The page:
The Monetary Committee of the Bank of Israel (BOI) Monday announced a decision to increase the interest rate by 0.5 percentage points to 1.25 percent. The raise had been expected for some time and follows similar moves made in other countries.
In making its decision to raise rates the BOI cited a number of different factors, with inflation at the center. It said that inflation in Israel is above the upper bound of the target range, at 4.1 percent over the past 12 months. With that, it remains significantly lower than in most advanced economies. The inflation rate is expected to be 4.5 percent in 2022, and to decline to 2.4 percent in 2023.
Also, the Israel labor market is in a full employment environment. Businesses in most industries continued to indicate a shortage of workers as a constraint on their current operations. The tight labor market is leading to some wage pressures in the business sector.
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Raising interest rates is the standard way for fighting inflation. The idea is that by tightening up the money supply people and businesses will have less available cash to spend. As such, demand will go down leading to lower prices. In the U.S., the Federal Reserve recently raised rates too in an effort to curb inflation. This was done because there, in part, the inflation was caused by large government grants to the public and businesses to help them deal with the economic crisis caused by the Covid pandemic.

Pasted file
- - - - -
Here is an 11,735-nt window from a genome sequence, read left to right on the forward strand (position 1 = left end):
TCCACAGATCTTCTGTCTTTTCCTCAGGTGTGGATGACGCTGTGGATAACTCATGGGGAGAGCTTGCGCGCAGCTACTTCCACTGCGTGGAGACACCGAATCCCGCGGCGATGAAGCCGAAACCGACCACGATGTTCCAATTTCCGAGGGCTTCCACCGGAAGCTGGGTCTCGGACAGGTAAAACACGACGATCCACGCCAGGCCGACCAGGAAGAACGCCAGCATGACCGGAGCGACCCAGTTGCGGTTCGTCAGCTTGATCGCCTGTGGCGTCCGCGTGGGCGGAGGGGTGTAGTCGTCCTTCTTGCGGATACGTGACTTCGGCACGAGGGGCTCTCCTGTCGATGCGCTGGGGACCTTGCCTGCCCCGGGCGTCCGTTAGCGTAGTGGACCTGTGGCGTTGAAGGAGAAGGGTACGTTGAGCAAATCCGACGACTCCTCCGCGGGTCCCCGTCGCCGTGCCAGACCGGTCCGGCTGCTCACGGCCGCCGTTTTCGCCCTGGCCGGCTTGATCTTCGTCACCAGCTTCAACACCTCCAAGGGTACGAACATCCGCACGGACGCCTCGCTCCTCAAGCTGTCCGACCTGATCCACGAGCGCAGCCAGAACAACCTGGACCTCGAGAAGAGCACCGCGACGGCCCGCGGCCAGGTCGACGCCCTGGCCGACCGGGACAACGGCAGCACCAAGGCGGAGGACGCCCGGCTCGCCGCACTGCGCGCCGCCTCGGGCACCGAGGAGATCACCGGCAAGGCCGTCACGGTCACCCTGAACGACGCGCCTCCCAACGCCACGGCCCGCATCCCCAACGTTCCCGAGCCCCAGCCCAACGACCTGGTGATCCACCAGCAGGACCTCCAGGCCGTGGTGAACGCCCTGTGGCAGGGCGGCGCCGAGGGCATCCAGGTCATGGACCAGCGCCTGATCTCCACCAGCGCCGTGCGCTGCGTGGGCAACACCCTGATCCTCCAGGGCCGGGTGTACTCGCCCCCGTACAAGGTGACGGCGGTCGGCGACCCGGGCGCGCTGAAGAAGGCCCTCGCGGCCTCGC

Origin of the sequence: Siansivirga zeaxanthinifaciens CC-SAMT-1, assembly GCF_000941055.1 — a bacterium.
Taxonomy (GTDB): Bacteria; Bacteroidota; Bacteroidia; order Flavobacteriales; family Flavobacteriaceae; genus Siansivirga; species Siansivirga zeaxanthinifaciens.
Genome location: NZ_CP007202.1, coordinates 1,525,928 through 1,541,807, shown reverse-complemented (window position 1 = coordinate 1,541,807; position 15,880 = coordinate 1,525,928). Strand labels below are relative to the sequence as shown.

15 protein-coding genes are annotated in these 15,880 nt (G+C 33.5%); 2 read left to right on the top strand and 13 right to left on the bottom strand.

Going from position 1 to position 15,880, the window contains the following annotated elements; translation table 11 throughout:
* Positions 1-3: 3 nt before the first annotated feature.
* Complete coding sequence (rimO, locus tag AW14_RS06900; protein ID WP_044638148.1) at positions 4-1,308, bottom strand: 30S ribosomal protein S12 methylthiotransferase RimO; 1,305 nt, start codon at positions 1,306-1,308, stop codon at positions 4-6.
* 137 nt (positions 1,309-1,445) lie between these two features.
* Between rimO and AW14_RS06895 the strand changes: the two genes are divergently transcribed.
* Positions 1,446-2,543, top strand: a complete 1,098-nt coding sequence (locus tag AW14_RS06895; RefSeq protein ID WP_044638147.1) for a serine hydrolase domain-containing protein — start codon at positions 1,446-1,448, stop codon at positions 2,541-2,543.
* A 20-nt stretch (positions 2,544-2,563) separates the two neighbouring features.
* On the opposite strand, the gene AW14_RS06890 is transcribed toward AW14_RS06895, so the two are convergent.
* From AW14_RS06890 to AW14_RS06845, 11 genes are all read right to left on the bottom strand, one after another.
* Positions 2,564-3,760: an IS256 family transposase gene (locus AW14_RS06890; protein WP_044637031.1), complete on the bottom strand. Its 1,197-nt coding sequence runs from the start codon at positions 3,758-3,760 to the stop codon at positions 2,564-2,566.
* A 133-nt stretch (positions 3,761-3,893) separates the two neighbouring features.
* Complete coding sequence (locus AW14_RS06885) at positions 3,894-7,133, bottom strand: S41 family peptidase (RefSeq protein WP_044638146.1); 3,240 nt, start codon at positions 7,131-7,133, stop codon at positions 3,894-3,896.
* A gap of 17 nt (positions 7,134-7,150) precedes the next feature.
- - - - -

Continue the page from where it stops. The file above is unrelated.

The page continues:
But the current inflation problems do not only stem from having too much capital out there. It began with supply chain problems caused by the end of the Coronavirus shutdowns. Demand spiked quickly while manufacturers were not ready to provide the needed supply to meet this demand. As such, prices rose.
And there is also the current problem with high gasoline prices which were not caused by the inflation. This was caused by the current crisis in Ukraine. In response to the Russian invasion of that country the West imposed oil embargoes. This, added to general uncertainty caused whenever there is such a world crisis, led to oil prices spiking.
So, the question is really how raising interest rates will cause the price of oil to drop. It will only do so if the worldwide demand for gasoline drops considerably, or if the conflict in Ukraine comes to an end and the various embargos are lifted.
Another reason that the Bank of Israel raised rates is that the Shekel had depreciated in value considerably against the U.S. Dollar after America raised its rates. A weaker Shekel means that imports cost Israelis more to buy and in turn feeds local inflation.
Since the previous monetary policy decision, the Shekel weakened by 5.1 percent against the US dollar, by 2.9 percent against the euro, and by 3.6 percent in terms of the nominal effective exchange rate.
But the country was only recently lamenting that the Shekel was too strong and people worried that this was hurting foreign investments in Israel. It may be that the best case for Israel will be if the Shekel drops only a little bit and ends its slide against foreign currencies.